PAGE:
Monorail: What you said

Would you support the Sydney monorail being brought to Newcastle?

Phil Moody, 44, of Metford

Considering people [in Sydney] complain about it being an eyesore I don’t see that it would be any better than the existing railway line, so, in a way, probably no, I’d say leave the railway line as it is. It [the monorail] is no better than what we’ve got.

Kerry Sweetnam, 47,  of Lake Munmorah

Yes, I think it would be much quicker and easier for everybody and if it was quicker for me to get here I would probably catch a train, and if it was more reliable.

Jeffrey Noble,  71, of Cooks Hill

Yes. All these new restaurants and cafes they’ve just opened up here, they’re bringing more people into here, and at the weekends the foreshore is packed, and the council is making thousands of dollars out of parking.

Rhiannon Rene, 24, of Newcastle

Sure. Would it be free do you think, like the buses are? I think it could be good. If I had family that hadn’t seen Newcastle I would get them on it.

Greg Hyslop, 41, of Speers Point

If you were getting rid of the train line? Absolutely. Because that train line has stifled development in Newcastle forever. They originally built the Newcastle retail district too long, it needed to be more condensed, and that was because the train line caused it to stretch, rather than centering it around here [the centre of the Hunter Street mall]. I think it would just open the development right through to the harbour. That’s  a great place for a train line for a working port, it’s a lousy place for a train line in a commercial city.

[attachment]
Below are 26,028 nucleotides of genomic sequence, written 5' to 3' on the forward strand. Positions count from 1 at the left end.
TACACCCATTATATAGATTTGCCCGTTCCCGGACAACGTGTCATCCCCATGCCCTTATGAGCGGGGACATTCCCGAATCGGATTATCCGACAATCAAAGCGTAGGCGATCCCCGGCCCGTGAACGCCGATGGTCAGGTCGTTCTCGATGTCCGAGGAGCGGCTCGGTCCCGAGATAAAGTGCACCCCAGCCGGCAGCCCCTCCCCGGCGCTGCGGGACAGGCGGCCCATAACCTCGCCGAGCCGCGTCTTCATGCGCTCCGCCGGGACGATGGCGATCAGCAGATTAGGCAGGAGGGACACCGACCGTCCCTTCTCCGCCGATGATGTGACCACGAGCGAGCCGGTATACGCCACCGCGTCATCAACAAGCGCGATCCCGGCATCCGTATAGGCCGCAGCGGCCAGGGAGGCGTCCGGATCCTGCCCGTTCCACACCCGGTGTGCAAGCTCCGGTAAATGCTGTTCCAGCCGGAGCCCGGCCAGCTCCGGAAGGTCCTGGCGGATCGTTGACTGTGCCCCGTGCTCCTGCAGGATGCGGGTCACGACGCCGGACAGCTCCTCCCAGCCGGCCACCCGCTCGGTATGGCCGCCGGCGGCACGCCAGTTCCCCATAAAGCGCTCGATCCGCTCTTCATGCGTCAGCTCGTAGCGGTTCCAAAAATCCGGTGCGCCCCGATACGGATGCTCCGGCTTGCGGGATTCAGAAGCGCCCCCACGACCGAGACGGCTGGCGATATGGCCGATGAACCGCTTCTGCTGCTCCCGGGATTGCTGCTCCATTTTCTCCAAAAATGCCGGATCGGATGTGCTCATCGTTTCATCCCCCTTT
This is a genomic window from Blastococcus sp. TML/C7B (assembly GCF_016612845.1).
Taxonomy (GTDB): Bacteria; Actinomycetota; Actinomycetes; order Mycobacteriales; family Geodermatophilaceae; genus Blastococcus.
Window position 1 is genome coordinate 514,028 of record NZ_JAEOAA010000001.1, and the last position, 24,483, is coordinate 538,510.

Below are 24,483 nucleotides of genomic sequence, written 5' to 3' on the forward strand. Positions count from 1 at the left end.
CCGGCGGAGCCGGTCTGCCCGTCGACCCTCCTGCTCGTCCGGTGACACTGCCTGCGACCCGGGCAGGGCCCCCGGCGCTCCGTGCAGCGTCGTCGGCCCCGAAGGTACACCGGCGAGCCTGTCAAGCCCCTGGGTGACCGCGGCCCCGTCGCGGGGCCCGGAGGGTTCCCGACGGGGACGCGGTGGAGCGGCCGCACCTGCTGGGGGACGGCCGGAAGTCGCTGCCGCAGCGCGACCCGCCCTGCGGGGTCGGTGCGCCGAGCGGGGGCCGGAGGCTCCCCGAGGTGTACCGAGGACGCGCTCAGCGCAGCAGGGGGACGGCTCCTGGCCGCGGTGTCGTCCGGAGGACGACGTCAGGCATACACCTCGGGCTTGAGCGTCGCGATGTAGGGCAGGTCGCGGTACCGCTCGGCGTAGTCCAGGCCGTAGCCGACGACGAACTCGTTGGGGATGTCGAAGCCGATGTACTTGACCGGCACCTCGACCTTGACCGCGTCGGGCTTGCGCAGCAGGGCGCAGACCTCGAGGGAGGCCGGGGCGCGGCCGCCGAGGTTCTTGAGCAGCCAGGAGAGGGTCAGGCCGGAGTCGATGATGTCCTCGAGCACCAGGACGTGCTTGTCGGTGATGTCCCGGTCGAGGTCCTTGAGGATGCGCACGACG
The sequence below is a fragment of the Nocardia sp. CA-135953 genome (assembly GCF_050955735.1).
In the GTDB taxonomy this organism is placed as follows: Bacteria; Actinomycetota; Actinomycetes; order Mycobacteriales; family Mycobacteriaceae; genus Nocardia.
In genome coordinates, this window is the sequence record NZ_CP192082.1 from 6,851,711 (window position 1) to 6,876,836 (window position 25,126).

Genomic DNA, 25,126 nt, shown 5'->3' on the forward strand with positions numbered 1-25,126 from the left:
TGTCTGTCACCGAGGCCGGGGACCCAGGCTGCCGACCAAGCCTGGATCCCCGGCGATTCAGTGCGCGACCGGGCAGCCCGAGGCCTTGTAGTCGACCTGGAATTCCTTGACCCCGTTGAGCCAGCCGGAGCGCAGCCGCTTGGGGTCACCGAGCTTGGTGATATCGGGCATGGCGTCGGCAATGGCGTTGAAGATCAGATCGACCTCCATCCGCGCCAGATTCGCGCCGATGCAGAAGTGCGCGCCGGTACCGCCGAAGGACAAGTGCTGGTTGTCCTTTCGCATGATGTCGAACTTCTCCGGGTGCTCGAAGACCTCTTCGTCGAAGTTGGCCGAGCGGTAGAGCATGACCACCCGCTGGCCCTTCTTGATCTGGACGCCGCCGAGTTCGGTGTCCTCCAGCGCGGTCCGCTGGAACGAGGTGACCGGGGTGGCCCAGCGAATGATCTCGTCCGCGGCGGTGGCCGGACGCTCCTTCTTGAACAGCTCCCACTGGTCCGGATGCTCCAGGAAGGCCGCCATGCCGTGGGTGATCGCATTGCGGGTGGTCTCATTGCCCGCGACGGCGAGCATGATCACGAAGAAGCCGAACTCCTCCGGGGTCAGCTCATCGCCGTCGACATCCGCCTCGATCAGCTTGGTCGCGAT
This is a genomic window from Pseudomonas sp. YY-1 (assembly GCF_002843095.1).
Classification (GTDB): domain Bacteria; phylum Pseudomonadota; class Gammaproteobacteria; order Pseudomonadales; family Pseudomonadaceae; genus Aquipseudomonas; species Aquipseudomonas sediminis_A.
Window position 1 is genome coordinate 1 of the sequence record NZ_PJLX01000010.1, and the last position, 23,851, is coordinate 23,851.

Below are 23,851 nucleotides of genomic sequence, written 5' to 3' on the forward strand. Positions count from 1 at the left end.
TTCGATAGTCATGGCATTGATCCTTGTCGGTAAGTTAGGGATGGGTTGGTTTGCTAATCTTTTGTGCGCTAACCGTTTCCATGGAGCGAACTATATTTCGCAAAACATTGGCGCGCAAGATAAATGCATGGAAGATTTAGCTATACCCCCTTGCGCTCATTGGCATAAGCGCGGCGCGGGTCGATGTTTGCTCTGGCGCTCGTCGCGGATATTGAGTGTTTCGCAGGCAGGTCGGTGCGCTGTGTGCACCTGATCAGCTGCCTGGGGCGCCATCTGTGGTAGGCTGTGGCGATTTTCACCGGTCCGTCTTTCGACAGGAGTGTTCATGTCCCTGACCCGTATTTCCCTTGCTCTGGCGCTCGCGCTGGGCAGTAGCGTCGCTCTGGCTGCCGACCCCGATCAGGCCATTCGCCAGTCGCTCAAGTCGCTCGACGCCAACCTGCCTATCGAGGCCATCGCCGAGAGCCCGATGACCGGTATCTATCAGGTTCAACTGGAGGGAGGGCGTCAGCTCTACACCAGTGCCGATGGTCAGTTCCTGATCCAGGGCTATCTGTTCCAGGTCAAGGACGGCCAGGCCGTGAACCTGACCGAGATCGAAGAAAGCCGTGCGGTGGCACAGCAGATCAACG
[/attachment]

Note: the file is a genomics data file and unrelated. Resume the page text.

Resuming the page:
Michael Dowson, 54, of Sydney

Put down a tick from me ... As long as they get the connections organised well, so there’s always something waiting for you at the end of the train, where you can jump on and go wherever you need to go, that would be a brilliant solution. But having a heavy gauge rail into the centre of town, that’s not necessary. What you really need is step on, step off kind of transport, around the Newcastle CBD, so it’s really easy for people to get where they want to go within the CBD.

Sam Barrett, 32, of Maryland

Yes. Newcastle is a pretty nice place overall, it’s a nice city centre, it would be good to get more people in here with better transport. We need transport, definitely, into the heart of the city for older people, surfers, family, you’ve got to have some way of getting around, and it might be less disruptive to traffic. Parking around here sucks so I might use it. 

Linda Harrison, 53, of Stockton

That’s an interesting thought, it sounds like a good idea. I think a lot of people have been complaining about how they’re going to get from Wickham into the city [if the railway line is removed]. It sounds like a good plan.

Stuart Gray, 31, of Cooks Hill

Do I support it? Yes, but I’ll tell you what will happen is the state government will spend $60million ripping up the railway line, sell it off as high-rise space, make about $300million for selling the land and they won’t give us the monorail at all because despite the fact that $100million in coal royalties go down the highway every single day from us loading ships, they’re to pay for Sydney skyscrapers, not Newcastle infrastructure, that’s why they only replaced the red rattlers 10 years ago.

Anjali Mukherjee, 48, of Newcastle

The heavy rail must stay. Why do we have to be the only city in the world that doesn’t have a railway [line] that goes straight into town. I live in town and I take the train to Sydney. They are building more and more flats in the city and people want to be able to go into Sydney on that train. Backpackers come into the city on that train. I mean people with cars just don’t realise. It’s only because it’s Newcastle that they think they can stomp all over us and they just want the property saved. It’s pure greed.

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